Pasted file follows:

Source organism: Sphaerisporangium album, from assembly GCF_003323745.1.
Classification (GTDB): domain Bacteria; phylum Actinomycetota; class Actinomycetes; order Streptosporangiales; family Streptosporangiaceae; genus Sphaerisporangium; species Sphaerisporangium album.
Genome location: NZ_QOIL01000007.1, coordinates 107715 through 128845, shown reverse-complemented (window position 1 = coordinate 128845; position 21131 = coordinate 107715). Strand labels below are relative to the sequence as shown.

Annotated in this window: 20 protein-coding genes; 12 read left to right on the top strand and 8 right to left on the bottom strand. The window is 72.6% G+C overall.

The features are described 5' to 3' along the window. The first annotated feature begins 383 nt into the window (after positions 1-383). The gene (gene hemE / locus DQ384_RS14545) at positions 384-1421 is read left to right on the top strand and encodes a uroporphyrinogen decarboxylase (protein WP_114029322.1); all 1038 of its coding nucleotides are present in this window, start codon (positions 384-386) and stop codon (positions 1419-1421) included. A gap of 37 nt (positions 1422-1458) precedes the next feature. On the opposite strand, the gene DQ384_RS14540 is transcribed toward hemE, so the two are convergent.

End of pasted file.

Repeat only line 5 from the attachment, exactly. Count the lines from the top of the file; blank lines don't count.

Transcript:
The features are described 5' to 3' along the window. The first annotated feature begins 383 nt into the window (after positions 1-383). The gene (gene hemE / locus DQ384_RS14545) at positions 384-1421 is read left to right on the top strand and encodes a uroporphyrinogen decarboxylase (protein WP_114029322.1); all 1038 of its coding nucleotides are present in this window, start codon (positions 384-386) and stop codon (positions 1419-1421) included. A gap of 37 nt (positions 1422-1458) precedes the next feature. On the opposite strand, the gene DQ384_RS14540 is transcribed toward hemE, so the two are convergent.